In the last parts of the book, Murray turns to explaining the causes of accomplishment. He offers a variety of interesting statistical findings, such as that wars have not tended to impede accomplishment; that wealthy and urban societies tend to have more accomplishment; and that political freedom fosters "streams of accomplishment" (p.361). But he goes beyond his data in looking to the ultimate sources of accomplishment.

People strive for great achievements, he thinks, most basically because of "the Aristotelian principle" that striving for excellence is inherent to our nature as living, rational beings. This is not too far off from Objectivism , which holds that life—with its endless striving for greater well-being and the ends that sustain it—is the objective moral standard for any person who refuses to embrace death.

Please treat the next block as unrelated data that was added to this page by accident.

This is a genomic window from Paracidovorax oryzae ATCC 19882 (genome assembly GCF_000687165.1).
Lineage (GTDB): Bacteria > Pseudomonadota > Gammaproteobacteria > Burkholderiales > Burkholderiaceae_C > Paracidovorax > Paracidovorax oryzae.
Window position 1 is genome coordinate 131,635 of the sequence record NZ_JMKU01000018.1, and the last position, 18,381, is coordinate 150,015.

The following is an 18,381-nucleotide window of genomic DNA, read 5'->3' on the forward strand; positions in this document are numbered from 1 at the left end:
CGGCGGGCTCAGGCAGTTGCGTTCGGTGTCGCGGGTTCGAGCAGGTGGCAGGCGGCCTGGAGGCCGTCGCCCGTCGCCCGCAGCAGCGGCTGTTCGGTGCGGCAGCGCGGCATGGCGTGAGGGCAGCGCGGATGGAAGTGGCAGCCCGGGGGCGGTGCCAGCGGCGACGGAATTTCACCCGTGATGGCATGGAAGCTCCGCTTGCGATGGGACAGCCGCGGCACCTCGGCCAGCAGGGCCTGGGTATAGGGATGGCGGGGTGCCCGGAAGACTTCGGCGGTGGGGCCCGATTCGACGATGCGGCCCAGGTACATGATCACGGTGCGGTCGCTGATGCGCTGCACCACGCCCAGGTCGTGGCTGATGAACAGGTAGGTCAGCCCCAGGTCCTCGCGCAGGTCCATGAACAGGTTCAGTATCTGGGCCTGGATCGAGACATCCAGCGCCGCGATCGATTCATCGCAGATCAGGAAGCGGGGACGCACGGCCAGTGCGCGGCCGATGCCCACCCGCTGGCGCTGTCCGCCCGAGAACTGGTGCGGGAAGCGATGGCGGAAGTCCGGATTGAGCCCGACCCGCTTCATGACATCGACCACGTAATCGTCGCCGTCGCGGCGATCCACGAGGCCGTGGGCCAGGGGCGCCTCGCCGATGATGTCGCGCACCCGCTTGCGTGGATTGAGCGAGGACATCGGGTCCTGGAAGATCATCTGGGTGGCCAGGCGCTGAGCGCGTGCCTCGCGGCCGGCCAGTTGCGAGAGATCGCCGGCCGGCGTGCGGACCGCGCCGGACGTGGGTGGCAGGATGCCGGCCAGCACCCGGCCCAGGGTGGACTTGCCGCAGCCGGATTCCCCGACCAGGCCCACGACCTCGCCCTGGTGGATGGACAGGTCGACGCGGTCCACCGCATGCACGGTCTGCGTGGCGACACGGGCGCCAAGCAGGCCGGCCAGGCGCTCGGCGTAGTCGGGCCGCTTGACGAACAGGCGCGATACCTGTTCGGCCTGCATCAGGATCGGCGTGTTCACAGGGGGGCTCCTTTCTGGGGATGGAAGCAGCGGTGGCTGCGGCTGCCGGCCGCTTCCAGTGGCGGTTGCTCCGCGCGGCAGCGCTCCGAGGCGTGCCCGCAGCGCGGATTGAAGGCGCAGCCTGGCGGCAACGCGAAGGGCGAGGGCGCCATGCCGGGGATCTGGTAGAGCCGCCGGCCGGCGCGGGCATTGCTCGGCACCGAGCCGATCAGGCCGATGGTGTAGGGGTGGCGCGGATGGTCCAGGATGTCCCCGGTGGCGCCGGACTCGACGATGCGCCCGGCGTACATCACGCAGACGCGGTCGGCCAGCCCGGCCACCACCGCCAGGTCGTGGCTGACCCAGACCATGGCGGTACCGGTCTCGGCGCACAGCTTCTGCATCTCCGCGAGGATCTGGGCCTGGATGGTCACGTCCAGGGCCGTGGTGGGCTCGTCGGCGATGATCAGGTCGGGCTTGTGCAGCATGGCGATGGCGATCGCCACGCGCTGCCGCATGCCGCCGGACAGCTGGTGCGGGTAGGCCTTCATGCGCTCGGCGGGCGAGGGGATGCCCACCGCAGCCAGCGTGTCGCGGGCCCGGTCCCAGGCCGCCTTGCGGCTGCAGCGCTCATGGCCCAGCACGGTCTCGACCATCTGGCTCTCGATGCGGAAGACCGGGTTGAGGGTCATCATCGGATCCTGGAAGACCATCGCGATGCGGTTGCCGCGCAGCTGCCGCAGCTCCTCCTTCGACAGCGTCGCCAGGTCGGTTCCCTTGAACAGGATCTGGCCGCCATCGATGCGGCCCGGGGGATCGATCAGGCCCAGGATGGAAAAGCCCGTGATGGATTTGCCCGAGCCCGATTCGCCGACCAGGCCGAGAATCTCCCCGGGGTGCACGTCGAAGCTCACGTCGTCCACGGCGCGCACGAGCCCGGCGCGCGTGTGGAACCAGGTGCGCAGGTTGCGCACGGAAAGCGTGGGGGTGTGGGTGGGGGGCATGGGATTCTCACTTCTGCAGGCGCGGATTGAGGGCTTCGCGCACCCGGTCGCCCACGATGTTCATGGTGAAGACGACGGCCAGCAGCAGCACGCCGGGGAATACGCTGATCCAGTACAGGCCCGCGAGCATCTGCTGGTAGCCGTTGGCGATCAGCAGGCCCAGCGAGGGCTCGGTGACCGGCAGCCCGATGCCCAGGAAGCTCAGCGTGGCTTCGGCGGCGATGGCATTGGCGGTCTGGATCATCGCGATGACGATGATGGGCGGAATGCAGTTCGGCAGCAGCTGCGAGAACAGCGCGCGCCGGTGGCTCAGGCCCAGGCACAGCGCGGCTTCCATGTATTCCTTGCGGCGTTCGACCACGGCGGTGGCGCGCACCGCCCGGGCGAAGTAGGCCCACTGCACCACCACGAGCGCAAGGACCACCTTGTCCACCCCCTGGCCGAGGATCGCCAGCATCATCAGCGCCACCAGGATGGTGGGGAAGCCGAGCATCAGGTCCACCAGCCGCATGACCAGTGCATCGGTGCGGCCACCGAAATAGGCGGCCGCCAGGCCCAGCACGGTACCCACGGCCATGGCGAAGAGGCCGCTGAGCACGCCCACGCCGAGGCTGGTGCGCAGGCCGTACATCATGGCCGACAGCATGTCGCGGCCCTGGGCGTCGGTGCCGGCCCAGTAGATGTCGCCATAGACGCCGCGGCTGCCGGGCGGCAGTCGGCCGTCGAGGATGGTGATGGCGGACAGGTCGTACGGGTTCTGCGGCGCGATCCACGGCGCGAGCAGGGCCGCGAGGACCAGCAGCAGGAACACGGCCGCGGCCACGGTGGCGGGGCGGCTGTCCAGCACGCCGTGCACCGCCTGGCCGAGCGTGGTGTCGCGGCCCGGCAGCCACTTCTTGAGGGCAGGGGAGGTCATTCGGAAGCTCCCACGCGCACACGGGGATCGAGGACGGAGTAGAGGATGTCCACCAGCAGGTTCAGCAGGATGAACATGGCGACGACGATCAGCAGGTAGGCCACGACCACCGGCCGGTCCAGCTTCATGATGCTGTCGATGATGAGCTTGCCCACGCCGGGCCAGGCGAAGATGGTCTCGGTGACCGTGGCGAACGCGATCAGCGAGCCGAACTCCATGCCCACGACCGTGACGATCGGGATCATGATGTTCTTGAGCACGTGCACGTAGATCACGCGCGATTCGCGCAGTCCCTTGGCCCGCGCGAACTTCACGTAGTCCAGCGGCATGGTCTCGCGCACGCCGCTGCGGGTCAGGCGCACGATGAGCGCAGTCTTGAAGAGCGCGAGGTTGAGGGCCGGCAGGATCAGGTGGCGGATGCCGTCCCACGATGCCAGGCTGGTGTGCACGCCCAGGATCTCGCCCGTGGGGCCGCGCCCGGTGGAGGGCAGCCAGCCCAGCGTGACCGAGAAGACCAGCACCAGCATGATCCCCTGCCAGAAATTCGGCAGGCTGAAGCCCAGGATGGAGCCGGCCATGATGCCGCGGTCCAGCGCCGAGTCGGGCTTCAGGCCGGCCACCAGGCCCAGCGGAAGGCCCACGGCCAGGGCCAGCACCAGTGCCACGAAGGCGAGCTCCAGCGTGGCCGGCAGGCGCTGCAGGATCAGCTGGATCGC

Yet achievement does not happen automatically. It requires exceptional talent, great skill, fertile ideas, and obsessive drive. Murray argues that cultures that highly value autonomous thought and purposefulness tend to produce people with the drive to try great deeds. In addition, he thinks motivated achievers have been more likely to actually accomplish something novel and valuable when they come from cultures with a "rich organizing structure" of theories and models to be applied, developments to be explored, and problems to be solved. Lastly, and equally vital in Murray's view, the personal outlook of great achievers tends to feature a strong belief in the reality of the "transcendental goods" of Truth, Beauty, and Goodness, albeit variously conceived.